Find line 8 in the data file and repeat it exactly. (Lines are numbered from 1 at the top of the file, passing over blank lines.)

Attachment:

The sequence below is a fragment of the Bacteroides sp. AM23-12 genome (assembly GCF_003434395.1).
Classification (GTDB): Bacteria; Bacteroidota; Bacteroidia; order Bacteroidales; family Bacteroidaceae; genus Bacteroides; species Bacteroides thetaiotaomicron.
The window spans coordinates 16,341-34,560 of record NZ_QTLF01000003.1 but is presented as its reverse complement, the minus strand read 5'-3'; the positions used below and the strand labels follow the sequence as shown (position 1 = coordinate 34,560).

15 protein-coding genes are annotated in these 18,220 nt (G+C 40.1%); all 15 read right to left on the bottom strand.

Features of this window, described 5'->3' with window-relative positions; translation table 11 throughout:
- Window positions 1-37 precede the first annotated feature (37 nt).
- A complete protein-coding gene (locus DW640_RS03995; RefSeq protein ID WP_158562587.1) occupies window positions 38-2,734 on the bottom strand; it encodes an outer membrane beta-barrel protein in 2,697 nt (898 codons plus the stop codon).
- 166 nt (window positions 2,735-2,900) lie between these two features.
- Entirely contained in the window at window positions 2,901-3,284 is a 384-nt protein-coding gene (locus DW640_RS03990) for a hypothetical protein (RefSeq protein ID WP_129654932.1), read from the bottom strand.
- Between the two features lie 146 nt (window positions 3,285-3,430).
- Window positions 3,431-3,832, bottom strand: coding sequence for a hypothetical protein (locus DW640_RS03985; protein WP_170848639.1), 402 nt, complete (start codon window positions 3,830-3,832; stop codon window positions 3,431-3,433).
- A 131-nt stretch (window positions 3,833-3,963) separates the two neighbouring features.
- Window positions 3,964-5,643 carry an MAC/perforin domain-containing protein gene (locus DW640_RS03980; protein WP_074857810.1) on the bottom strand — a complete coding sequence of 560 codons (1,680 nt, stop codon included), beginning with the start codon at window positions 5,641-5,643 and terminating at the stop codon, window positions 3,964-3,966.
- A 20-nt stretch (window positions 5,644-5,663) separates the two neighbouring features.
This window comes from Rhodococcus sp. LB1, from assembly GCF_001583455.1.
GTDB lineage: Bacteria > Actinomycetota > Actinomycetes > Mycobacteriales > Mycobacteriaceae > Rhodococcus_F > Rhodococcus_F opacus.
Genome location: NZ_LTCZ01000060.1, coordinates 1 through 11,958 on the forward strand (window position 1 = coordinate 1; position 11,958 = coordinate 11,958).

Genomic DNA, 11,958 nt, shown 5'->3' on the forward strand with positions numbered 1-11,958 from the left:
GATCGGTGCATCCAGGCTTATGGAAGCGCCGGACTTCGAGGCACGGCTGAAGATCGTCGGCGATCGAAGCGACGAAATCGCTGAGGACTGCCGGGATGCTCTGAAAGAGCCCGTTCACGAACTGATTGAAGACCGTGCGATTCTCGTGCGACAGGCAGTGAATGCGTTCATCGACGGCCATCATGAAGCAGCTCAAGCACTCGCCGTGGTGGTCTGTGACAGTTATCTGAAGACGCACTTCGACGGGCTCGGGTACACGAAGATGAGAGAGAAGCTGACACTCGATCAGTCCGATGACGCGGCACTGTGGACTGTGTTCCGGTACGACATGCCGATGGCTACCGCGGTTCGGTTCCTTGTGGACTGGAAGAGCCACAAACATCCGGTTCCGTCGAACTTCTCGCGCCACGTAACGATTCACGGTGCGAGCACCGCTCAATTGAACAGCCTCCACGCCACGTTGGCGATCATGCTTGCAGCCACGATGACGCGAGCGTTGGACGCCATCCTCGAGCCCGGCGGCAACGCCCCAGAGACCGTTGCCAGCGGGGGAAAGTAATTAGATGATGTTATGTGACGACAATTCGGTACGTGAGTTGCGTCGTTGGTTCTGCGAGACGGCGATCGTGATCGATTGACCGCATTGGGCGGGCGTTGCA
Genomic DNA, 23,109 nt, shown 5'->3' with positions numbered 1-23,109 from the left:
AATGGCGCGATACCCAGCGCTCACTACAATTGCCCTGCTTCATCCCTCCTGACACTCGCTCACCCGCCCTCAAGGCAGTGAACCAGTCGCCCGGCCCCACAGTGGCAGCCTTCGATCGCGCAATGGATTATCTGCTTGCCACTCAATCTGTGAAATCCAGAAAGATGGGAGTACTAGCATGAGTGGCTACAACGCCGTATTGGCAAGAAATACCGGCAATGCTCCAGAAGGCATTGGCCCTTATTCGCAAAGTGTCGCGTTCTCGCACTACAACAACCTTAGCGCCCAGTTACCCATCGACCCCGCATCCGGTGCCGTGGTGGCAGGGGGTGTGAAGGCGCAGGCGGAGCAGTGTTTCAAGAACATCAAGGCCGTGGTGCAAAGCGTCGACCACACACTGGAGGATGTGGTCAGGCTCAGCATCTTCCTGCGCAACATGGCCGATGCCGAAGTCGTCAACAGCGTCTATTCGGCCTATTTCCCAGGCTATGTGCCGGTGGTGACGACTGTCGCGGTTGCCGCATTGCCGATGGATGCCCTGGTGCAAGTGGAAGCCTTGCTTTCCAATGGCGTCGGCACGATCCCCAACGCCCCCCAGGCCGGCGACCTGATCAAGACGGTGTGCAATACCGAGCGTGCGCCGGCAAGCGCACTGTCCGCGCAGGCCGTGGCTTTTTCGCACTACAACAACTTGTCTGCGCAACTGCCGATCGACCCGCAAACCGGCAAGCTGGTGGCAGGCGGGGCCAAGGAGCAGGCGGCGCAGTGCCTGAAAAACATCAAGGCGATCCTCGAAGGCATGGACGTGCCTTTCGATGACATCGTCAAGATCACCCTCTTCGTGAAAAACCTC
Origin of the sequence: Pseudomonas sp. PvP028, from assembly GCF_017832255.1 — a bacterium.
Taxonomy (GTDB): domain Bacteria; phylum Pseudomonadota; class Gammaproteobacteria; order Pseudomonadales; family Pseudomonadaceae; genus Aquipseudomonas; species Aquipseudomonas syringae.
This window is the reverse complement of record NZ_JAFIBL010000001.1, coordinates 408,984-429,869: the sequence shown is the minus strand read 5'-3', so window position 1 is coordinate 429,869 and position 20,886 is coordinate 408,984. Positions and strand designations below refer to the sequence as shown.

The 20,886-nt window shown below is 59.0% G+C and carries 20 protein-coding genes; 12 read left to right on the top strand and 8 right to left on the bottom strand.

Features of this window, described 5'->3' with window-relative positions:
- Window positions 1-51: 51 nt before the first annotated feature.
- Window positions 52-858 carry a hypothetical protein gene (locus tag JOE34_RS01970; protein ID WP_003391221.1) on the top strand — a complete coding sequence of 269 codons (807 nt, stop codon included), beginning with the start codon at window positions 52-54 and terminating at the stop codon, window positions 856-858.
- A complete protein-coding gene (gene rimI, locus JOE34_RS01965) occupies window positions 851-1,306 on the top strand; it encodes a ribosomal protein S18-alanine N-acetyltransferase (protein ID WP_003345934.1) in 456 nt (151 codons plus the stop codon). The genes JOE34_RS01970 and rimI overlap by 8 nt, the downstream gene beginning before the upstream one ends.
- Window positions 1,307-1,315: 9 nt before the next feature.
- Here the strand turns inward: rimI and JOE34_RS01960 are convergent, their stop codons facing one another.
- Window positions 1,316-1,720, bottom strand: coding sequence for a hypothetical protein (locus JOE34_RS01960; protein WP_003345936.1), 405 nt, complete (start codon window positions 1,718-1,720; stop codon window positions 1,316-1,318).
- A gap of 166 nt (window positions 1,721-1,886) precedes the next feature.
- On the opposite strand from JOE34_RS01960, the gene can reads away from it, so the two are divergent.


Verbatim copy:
- 166 nt (window positions 2,735-2,900) lie between these two features.